You probably saw the news story about the photograph recently purchased by Reuters that was discovered to have been altered. The photo shows the aftermath of an Israeli air strike on Beirut and it had been Photoshopped to make the smoke look bigger and darker. The photographer was fired, and his 900+ photographs were removed from Reuters database. Reuters has a zero tolerance policy for doctored photos, and I suppose that is the only stance they can possibly take, but I keep asking myself, what was the crime here? Why the outrage? I fake photography all day long. It’s called advertising. Why is advertising given a pass, while the news is forced to abide by some higher moral standard? All the photographer did was clone some of the smoke and increase the contrast. Big deal. With a little more skill, these changes could have been made in camera by adjusting the exposure and camera position. With a little more Photoshop skill, the photo never would have been questioned. Why was this photo so shocking, and why would an admission that photos in the news are altered be so controversial? In my opinion, the whole scandal has to do with a widespread misconception that a photograph = truth. Let me explain…
The smoke alteration is not the first news photo to be heavily criticized. Dartmouth University has a collection of examples showing photo “tampering” and provides brief descriptions outlining the offenses. The examples range from honest mistakes (color correction of a sunset), to unbelievable (see Oprah on the TV Guide cover), to intentionally misleading (John Kerry and Jane Fonda composite). Many of the examples are found in blatantly editorial situations where I would think there would be some leniency (the O.J. Simpson cover for example), but Dartmouth doesn’t cut them any slack. To them and many others like Reuters, faking a photograph is about the worst thing a photographer can do – even if the main content of the photo remains the same. If there is common trait that the collection shares it is that most of the fakery is easy to spot. If the only fakes that get caught are the ones that are done poorly, I can’t help but wonder how many good forgeries go by unnoticed.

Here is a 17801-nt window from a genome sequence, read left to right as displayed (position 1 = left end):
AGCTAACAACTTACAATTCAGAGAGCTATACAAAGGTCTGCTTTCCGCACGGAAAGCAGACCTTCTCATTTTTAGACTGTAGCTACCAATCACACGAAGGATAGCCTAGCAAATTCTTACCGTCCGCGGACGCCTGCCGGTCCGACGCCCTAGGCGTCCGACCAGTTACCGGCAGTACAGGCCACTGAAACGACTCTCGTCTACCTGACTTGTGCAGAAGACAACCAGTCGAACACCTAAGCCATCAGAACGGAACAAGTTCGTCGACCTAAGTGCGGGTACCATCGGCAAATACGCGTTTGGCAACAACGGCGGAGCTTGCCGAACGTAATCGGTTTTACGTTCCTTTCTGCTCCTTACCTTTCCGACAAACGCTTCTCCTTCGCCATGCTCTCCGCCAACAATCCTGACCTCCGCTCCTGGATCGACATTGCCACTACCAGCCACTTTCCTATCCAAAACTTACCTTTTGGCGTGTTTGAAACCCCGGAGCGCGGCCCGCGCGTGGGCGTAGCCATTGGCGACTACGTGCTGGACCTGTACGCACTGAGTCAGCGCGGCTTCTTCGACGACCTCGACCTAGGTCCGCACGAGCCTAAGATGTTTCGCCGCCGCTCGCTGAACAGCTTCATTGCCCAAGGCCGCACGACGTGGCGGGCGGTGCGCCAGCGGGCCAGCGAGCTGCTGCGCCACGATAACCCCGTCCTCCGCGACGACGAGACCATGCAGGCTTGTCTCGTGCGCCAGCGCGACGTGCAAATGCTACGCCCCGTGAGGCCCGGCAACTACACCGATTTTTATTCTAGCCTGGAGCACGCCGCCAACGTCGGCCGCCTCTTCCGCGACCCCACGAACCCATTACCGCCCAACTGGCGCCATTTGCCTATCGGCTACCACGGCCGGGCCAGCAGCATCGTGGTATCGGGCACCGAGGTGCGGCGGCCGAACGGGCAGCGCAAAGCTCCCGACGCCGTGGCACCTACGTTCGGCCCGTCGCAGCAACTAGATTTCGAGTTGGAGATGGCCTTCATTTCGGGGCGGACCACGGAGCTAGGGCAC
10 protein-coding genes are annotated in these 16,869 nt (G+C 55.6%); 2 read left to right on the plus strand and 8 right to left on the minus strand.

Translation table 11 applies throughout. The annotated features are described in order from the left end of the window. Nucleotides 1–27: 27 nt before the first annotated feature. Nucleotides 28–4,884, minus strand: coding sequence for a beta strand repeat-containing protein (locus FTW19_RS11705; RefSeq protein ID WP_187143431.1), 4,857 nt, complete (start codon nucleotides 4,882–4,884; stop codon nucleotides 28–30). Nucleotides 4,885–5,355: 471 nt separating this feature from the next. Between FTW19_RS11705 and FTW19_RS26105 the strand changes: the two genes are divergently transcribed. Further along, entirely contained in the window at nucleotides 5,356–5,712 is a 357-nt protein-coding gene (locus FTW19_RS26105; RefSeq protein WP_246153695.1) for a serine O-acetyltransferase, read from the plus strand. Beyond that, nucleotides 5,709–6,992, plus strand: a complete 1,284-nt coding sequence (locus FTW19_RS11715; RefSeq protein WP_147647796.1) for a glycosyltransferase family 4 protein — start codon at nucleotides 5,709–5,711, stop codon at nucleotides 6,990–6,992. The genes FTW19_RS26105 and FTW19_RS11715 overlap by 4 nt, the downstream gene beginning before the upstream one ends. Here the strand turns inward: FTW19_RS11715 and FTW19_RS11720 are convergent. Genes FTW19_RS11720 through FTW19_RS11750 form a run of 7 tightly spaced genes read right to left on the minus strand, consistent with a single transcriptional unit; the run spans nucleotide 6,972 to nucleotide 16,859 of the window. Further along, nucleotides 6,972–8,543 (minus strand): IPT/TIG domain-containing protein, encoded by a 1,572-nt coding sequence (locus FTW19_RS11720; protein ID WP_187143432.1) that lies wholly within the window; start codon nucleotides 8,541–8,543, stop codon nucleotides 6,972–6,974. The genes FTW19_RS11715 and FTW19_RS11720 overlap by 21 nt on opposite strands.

If I had done the Photoshop work on the photo in question, nobody would have ever known that it was a fake. That level of Photoshop skill is nearly mandatory for any graphic designer. Since the alterations didn’t add anything controversial to the image it could be argued that the photographer is not being punished for altering a photo, but for altering a photo poorly. The result is that the flawed photo brings attention to a question that Reuters (and most news organizations) would prefer you didn’t ask: How much photography in the news is doctored? If we are realistic, we will come to the conclusion that much of the photography in the news is fake – or at least touched up to better tell the story.
It is relatively simple to doctor a photo and everybody knows it. The fact that the term “Photoshop it” is a part of the English vernacular shows just how accustomed to fake photography we have become. The interesting thing is that in the face of the massive amounts of doctored photos, most people still expect photos in the news to be unaltered. I think this has something to do with a human desire for photographs to be true. We know the cover photo of Teri Hatcher is touched-up but we don’t question it because we want her to look like that. Likewise when we see news stories that confirm our beliefs we want them to be true. As photo manipulation becomes easier and easier, there is an increase in the demand for photographs that confirm what people want to believe. The market responds by flooding the world with “fake” photography. Today people can believe almost anything they want and point to photography that “proves” their beliefs.
Reuters benefits from people who equate photography with truth because they are the ones “selling” the images. It comes as no surprise then that